The Reading List #6 | Jan-March 2021

By Lucy Harbron - 13:36

I’ll be honest with you, so far my 2021 reading motivation has been minimal. My mind has turned to mush that thinks about nothing but Married At First Sight Australia, hula hooping and pub opening plans, so it doesn’t quite seem to have the capacity for a novel. 

This is the exact reason why I don’t set myself reading goals. I don’t have a particular number of books I want to read in a year or a quota per month, just letting myself read at my own pace and enjoy. The last couple of months I feel like I’ve been fighting off that old English degree feeling of force, settling down every Saturday morning as a slave to routine more than a book lover. The climax of the sensation came last week as I tossed my book aside in favour of TikTok again, realising that I wasn’t enjoy the read so why was I bothering? I’m sure it’ll feel liberating when I stop feeling so guilty, but more on that later.

Here are my first reads of the year...

#1 Nights Sky With Exit Wounds- Ocean Vuong 

Technically this was a 2020 read as I flew through it in the Christmas-New Year limbo, inhaling it in a deep breath and finishing with a reluctant sigh.

Within the first pages I knew Ocean Vuong deserved every bit of hype he gets. His phrasing is so vivid but also so simple I was almost kicking myself for not coming up with it. He effortlessly creates such sharp emotions and this collection moves through the whole range of them from grief to love to anger to heartbreak. It deals with huge and heavy topics like war, death and coming out, but it never feels overwhelming or hard to read. After each piece I wanted to take a moment to digest, but quickly found myself turning the page for more as the emotions are gripping rather than smothering.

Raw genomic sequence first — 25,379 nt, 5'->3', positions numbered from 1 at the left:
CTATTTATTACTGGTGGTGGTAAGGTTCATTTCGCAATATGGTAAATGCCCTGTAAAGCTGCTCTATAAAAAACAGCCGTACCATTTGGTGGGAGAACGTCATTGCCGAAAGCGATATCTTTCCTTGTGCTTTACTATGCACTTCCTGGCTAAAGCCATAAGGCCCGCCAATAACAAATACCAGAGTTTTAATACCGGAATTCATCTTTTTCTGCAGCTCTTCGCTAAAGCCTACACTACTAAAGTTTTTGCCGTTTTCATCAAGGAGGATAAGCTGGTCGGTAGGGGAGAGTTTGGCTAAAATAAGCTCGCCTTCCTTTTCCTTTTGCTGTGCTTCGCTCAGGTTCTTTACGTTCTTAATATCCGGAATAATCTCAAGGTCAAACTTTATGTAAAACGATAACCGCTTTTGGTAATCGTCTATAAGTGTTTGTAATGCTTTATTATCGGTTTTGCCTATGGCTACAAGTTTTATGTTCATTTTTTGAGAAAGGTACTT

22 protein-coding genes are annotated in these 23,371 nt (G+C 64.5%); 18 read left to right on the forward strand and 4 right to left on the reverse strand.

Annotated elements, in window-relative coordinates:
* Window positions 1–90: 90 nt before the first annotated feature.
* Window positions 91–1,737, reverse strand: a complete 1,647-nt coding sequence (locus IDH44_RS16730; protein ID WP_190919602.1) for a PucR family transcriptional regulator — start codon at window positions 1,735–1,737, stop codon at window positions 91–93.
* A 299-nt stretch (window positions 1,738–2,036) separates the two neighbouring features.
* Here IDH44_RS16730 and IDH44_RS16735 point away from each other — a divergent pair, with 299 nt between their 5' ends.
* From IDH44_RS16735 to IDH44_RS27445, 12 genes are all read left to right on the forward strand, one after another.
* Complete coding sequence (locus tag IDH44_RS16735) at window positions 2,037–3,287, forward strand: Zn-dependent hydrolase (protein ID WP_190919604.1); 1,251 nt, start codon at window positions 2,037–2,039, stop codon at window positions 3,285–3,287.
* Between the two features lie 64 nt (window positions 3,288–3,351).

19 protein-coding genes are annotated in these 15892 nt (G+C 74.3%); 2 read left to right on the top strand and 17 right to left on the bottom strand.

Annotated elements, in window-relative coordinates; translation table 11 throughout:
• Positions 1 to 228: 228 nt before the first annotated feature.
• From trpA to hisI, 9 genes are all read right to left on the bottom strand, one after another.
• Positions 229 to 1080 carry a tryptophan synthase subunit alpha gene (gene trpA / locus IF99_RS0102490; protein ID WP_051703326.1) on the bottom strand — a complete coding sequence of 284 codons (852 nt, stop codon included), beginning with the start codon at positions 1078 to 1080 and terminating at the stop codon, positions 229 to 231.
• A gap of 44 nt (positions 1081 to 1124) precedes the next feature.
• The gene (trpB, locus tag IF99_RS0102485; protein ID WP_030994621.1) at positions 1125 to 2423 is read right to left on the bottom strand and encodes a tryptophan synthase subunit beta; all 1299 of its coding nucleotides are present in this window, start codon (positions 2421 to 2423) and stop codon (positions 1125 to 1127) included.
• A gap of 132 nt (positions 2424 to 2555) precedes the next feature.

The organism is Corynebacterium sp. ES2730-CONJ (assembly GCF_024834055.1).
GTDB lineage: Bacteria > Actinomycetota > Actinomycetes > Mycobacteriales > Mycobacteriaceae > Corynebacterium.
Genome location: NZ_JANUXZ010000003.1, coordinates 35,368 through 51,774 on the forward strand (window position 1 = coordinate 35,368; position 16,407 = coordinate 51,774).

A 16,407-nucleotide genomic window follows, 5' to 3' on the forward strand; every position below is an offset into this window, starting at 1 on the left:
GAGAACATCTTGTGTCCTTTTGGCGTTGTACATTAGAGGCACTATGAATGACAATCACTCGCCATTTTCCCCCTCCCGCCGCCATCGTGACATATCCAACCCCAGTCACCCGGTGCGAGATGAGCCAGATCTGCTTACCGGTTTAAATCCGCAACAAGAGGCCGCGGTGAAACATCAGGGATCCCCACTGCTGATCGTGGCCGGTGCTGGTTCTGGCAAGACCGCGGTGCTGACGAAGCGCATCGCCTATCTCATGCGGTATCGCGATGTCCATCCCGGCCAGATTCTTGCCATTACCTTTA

Like with all my favourite poets, Vuong had me hooked with his use of simple English. His work is fuss free and easily engaged with, even his more experimental pieces don’t feel like he was in cahoots with a thesaurus as they flow so simply and naturally. It’s one of those poetry books that’s ended up covered in my pen, with so many perfect phrases underlined to remember later, phrases so good I wanted to applaud but settled for drawing a star next to instead.

If you haven’t guessed already, I adored it. It immediately took a place in my list of favourite poetry collections, and I’m excited to dive into more of his work. Put this one on your to-read list.

#2 Trying To Float – Nicolaia Rips

You probably all know about my obsession with The Chelsea Hotel, but for those who don’t: The Chelsea is a hotel in New York where people like Patti Smith, Bob Dylan and Leonard Cohen all once lived. It’s haunted my academic life and was the topic of my dissertation, so I’ve indulged in almost every bit of Chelsea literature I can.